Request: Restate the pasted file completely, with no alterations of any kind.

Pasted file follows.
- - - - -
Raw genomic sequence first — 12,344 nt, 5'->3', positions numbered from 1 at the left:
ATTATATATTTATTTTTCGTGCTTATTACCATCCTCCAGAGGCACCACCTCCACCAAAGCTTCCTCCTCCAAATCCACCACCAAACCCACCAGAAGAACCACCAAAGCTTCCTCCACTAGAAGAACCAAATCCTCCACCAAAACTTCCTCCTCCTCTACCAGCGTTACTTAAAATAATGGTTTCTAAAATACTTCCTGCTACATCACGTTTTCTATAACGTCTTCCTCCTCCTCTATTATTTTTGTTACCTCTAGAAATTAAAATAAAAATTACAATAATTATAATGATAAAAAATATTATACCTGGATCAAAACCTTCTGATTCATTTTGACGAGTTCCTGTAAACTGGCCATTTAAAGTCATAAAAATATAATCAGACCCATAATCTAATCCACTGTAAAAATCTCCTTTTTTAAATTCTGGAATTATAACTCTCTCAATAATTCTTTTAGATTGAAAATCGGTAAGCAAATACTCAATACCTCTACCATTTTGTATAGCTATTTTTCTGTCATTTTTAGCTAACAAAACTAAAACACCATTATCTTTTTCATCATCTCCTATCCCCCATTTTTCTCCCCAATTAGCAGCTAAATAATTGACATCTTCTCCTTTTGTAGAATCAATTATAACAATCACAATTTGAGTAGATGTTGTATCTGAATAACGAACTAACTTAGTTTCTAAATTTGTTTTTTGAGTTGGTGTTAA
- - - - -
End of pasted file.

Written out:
Raw genomic sequence first — 12,344 nt, 5'->3', positions numbered from 1 at the left:
ATTATATATTTATTTTTCGTGCTTATTACCATCCTCCAGAGGCACCACCTCCACCAAAGCTTCCTCCTCCAAATCCACCACCAAACCCACCAGAAGAACCACCAAAGCTTCCTCCACTAGAAGAACCAAATCCTCCACCAAAACTTCCTCCTCCTCTACCAGCGTTACTTAAAATAATGGTTTCTAAAATACTTCCTGCTACATCACGTTTTCTATAACGTCTTCCTCCTCCTCTATTATTTTTGTTACCTCTAGAAATTAAAATAAAAATTACAATAATTATAATGATAAAAAATATTATACCTGGATCAAAACCTTCTGATTCATTTTGACGAGTTCCTGTAAACTGGCCATTTAAAGTCATAAAAATATAATCAGACCCATAATCTAATCCACTGTAAAAATCTCCTTTTTTAAATTCTGGAATTATAACTCTCTCAATAATTCTTTTAGATTGAAAATCGGTAAGCAAATACTCAATACCTCTACCATTTTGTATAGCTATTTTTCTGTCATTTTTAGCTAACAAAACTAAAACACCATTATCTTTTTCATCATCTCCTATCCCCCATTTTTCTCCCCAATTAGCAGCTAAATAATTGACATCTTCTCCTTTTGTAGAATCAATTATAACAATCACAATTTGAGTAGATGTTGTATCTGAATAACGAACTAACTTAGTTTCTAAATTTGTTTTTTGAGTTGGTGTTAA